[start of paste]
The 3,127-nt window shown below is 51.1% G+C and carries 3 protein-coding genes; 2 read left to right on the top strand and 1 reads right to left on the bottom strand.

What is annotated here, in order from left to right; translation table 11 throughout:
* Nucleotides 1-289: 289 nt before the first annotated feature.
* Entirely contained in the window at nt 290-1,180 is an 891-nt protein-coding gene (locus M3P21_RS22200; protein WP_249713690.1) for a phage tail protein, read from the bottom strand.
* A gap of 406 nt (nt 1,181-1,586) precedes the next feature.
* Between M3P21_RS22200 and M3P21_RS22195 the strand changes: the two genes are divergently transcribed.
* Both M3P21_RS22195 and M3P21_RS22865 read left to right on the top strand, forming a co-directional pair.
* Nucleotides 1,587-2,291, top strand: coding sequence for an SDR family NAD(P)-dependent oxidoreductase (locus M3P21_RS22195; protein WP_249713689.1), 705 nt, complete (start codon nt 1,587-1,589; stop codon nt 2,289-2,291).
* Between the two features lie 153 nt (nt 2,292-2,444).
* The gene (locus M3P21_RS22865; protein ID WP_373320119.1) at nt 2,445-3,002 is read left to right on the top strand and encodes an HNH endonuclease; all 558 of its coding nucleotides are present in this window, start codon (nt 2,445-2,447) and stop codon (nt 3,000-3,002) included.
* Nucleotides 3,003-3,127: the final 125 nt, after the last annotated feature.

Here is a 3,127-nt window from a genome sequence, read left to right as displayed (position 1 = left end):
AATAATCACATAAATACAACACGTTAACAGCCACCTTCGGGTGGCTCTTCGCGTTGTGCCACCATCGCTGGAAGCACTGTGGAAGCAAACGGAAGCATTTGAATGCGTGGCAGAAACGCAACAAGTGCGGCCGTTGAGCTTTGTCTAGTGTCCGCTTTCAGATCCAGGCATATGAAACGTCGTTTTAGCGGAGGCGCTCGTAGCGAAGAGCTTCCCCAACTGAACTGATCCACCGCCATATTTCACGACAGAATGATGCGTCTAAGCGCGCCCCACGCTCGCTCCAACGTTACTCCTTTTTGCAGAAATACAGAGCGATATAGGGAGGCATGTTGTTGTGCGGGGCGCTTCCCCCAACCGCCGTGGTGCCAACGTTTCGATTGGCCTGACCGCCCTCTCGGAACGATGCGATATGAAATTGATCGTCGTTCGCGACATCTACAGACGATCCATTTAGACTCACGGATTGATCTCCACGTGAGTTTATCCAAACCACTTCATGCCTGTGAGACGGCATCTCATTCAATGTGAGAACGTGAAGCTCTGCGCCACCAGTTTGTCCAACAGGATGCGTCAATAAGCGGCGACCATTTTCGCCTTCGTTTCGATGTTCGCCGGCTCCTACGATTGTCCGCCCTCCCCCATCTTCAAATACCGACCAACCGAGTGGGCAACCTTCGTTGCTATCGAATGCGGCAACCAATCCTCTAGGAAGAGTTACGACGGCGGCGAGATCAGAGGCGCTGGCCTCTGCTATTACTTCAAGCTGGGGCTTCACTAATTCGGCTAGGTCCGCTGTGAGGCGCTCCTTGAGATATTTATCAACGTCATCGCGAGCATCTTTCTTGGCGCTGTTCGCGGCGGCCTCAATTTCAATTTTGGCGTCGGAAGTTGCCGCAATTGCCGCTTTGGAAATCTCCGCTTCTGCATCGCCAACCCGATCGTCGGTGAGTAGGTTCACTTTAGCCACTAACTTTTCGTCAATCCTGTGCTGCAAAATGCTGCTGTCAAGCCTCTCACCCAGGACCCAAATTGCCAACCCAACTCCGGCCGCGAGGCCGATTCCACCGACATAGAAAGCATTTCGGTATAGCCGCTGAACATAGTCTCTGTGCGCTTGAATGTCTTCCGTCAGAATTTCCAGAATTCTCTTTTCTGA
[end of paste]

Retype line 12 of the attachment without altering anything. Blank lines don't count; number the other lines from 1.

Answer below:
Here is a 3,127-nt window from a genome sequence, read left to right as displayed (position 1 = left end):